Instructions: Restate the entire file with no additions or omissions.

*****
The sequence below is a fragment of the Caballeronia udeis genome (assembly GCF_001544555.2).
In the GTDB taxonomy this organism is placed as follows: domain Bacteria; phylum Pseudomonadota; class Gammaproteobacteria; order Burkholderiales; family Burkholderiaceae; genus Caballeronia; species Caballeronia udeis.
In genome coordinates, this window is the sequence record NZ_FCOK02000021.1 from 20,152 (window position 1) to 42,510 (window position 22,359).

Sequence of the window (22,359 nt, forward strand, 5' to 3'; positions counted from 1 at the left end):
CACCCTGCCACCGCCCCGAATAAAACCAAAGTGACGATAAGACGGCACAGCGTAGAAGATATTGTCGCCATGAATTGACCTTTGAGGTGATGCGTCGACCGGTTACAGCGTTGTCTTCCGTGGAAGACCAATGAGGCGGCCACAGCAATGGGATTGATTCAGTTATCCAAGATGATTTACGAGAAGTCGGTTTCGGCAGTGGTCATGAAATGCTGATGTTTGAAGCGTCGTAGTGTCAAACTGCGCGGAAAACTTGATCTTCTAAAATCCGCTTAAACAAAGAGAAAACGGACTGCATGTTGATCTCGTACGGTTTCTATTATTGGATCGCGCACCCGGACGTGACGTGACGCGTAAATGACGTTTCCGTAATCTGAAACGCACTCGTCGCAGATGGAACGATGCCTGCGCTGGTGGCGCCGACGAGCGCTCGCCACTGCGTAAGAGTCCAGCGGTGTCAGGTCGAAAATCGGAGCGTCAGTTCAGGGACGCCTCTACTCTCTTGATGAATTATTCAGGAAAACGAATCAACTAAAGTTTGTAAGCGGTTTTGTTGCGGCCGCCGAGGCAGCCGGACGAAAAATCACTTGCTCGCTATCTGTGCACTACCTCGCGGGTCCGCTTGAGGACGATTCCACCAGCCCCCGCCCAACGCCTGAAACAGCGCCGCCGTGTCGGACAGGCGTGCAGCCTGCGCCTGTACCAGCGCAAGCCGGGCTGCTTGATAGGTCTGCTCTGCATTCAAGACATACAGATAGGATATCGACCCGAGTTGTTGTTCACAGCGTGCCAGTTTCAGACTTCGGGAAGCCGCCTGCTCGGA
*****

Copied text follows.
The sequence below is a fragment of the Caballeronia udeis genome (assembly GCF_001544555.2).
In the GTDB taxonomy this organism is placed as follows: domain Bacteria; phylum Pseudomonadota; class Gammaproteobacteria; order Burkholderiales; family Burkholderiaceae; genus Caballeronia; species Caballeronia udeis.
In genome coordinates, this window is the sequence record NZ_FCOK02000021.1 from 20,152 (window position 1) to 42,510 (window position 22,359).

Sequence of the window (22,359 nt, forward strand, 5' to 3'; positions counted from 1 at the left end):
CACCCTGCCACCGCCCCGAATAAAACCAAAGTGACGATAAGACGGCACAGCGTAGAAGATATTGTCGCCATGAATTGACCTTTGAGGTGATGCGTCGACCGGTTACAGCGTTGTCTTCCGTGGAAGACCAATGAGGCGGCCACAGCAATGGGATTGATTCAGTTATCCAAGATGATTTACGAGAAGTCGGTTTCGGCAGTGGTCATGAAATGCTGATGTTTGAAGCGTCGTAGTGTCAAACTGCGCGGAAAACTTGATCTTCTAAAATCCGCTTAAACAAAGAGAAAACGGACTGCATGTTGATCTCGTACGGTTTCTATTATTGGATCGCGCACCCGGACGTGACGTGACGCGTAAATGACGTTTCCGTAATCTGAAACGCACTCGTCGCAGATGGAACGATGCCTGCGCTGGTGGCGCCGACGAGCGCTCGCCACTGCGTAAGAGTCCAGCGGTGTCAGGTCGAAAATCGGAGCGTCAGTTCAGGGACGCCTCTACTCTCTTGATGAATTATTCAGGAAAACGAATCAACTAAAGTTTGTAAGCGGTTTTGTTGCGGCCGCCGAGGCAGCCGGACGAAAAATCACTTGCTCGCTATCTGTGCACTACCTCGCGGGTCCGCTTGAGGACGATTCCACCAGCCCCCGCCCAACGCCTGAAACAGCGCCGCCGTGTCGGACAGGCGTGCAGCCTGCGCCTGTACCAGCGCAAGCCGGGCTGCTTGATAGGTCTGCTCTGCATTCAAGACATACAGATAGGATATCGACCCGAGTTGTTGTTCACAGCGTGCCAGTTTCAGACTTCGGGAAGCCGCCTGCTCGGA